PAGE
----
School of Law News
Child Advocacy Institute's US Supreme Court amicus brief named Brief of the Week
San Diego (March 1, 2011) – An amicus brief to the United States Supreme Court in Camreta v. Greene prepared by the Children’s Advocacy Institute (CAI) at the University of San Diego (USD) School of Law has been named Brief of the Week by The National Law Journal, the nation’s leading weekly publication for the legal profession.
Two decades after the U.S. Supreme Court began to consider the emotionally and legally difficult arena of child protection investigations and the potential liability of those who conduct them, the latest case to come before the court has triggered numerous amicus brief filings from states, civil liberties groups, child care advocates, prosecutors, educational institutions as well as family and domestic violence organizations. The vast number of briefs voice concern for children who may be sexual abuse victims, but many differ on the role that the Fourth Amendment should play in abuse investigations.
USD School of Law’s Price Professor of Public Interest Law Robert C. Fellmeth, who is the founder and director of the school’s Children's Advocacy Institute, filed his amicus brief in support of neither party, but it is clear that he believes caseworkers need flexibility to pursue those investigations where they have a reasonable suspicion that abuse has occurred.
"We have all sorts of checks and balances in the system when someone has taken a child without basis from the home or where the state has intervened inappropriately or excessively," he said. "But if a CPS (Child Protective Services) worker does not remove a child who is being raped or tortured every night, there is no safeguard."
About Robert C. Fellmeth
Professor Robert C. Fellmeth joined the USD School of Law faculty in 1977 after a career in public interest law. From 1968 to 1973, he was an attorney with the Center for the Study of Responsive Law in Washington, D.C., and was one of the original "Nader's Raiders." He then served as a deputy district attorney for San Diego County and an assistant U.S. attorney for the Department of Justice in San Diego. In 1980, he founded USD's Center for Public Interest Law, and in 1989, he founded the Children's Advocacy Institute. He teaches and writes in the areas of children's rights and regulatory, antitrust and consumer law. Among his 14 books are California White Collar Crime (Michie) (with T. Papageorge) and Child Rights and Remedies (Clarity Press). He is the former California State Bar discipline monitor and chairs the board of the Public Citizen Foundation in Washington, D.C. Professor Fellmeth also chairs the Maternal and Child Health Access Foundation, serves on the Boards of the National Association of Counsel for Children and First Star, and is counsel to the Board of Voices for America's Children.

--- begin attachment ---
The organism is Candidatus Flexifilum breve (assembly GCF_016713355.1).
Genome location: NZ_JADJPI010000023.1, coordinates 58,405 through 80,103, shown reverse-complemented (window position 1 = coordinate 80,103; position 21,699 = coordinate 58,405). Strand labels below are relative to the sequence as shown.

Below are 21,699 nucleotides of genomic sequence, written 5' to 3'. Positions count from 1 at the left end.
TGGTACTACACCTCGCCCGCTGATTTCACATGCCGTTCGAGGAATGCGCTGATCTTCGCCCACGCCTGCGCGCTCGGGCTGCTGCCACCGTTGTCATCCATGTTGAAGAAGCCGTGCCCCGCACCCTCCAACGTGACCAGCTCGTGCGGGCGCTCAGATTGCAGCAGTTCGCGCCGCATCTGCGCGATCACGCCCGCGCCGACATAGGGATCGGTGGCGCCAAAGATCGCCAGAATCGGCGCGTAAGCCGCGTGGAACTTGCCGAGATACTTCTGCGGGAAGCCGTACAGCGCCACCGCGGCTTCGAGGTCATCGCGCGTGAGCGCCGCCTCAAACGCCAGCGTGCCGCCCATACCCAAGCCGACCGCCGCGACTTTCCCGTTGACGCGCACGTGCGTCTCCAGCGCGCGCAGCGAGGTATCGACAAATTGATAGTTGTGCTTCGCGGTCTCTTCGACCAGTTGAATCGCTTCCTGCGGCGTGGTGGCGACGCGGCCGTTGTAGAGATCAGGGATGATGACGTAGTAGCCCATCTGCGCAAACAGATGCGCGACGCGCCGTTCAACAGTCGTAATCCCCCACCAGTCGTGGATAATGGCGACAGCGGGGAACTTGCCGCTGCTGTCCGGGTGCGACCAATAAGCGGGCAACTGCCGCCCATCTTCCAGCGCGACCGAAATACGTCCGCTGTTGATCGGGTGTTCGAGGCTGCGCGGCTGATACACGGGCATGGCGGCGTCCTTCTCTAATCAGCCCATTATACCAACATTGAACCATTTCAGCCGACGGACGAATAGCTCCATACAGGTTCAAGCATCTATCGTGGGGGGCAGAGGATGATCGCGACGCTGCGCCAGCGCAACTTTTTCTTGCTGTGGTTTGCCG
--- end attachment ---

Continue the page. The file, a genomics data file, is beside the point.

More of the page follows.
About the Children’s Advocacy Institute
The Children's Advocacy Institute (CAI) is an academic, research and advocacy center dedicated to promoting the health and well-being of California's children. Through its academic program, CAI trains law students to be effective child advocates, providing unique clinical opportunities through the Child Advocacy Clinic. Through its research and advocacy component, CAI represents children in the California legislature, in the courts, before administrative agencies and through public education programs. CAI's goal is to ensure that children's interests are effectively represented whenever and wherever government makes policy and budget decisions that affect them.
About the University of San Diego School of Law
The University of San Diego School of Law is a center of academic excellence focused on preparing its students for legal practice in the new century. One of the most selective law schools in the country, the School of Law's nationally recognized faculty create a demanding, yet welcoming environment that emphasizes individualized education. USD law school graduates consistently score higher than the state average on the California Bar Exam and go on to practice law throughout the country and abroad, forming an influential network of alumni. USD School of Law is one of only 81 law schools in the country to have a chapter of The Order of the Coif, the most distinguished rank of American law schools. The school is accredited by the American Bar Association and is a member of the Association of American Law Schools. Founded in 1954, the law school is part of the University of San Diego, a private, nonprofit, independent, Roman Catholic university chartered in 1949.
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